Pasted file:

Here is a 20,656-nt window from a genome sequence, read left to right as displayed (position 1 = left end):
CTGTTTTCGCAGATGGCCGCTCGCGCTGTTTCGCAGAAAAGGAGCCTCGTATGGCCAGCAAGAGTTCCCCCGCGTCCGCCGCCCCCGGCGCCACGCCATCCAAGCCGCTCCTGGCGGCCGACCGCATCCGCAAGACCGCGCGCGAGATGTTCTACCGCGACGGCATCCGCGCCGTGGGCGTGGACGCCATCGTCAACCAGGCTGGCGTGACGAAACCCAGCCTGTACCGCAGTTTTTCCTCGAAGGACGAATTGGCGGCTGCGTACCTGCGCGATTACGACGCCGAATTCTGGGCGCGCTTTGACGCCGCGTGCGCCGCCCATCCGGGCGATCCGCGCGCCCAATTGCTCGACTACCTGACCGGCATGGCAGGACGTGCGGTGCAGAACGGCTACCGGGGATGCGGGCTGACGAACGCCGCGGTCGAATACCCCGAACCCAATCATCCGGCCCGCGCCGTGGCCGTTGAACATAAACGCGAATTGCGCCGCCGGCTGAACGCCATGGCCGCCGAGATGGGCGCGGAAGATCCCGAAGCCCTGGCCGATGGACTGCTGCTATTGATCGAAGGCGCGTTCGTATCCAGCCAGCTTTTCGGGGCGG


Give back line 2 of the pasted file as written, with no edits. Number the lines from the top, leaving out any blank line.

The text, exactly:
CTGTTTTCGCAGATGGCCGCTCGCGCTGTTTCGCAGAAAAGGAGCCTCGTATGGCCAGCAAGAGTTCCCCCGCGTCCGCCGCCCCCGGCGCCACGCCATCCAAGCCGCTCCTGGCGGCCGACCGCATCCGCAAGACCGCGCGCGAGATGTTCTACCGCGACGGCATCCGCGCCGTGGGCGTGGACGCCATCGTCAACCAGGCTGGCGTGACGAAACCCAGCCTGTACCGCAGTTTTTCCTCGAAGGACGAATTGGCGGCTGCGTACCTGCGCGATTACGACGCCGAATTCTGGGCGCGCTTTGACGCCGCGTGCGCCGCCCATCCGGGCGATCCGCGCGCCCAATTGCTCGACTACCTGACCGGCATGGCAGGACGTGCGGTGCAGAACGGCTACCGGGGATGCGGGCTGACGAACGCCGCGGTCGAATACCCCGAACCCAATCATCCGGCCCGCGCCGTGGCCGTTGAACATAAACGCGAATTGCGCCGCCGGCTGAACGCCATGGCCGCCGAGATGGGCGCGGAAGATCCCGAAGCCCTGGCCGATGGACTGCTGCTATTGATCGAAGGCGCGTTCGTATCCAGCCAGCTTTTCGGGGCGG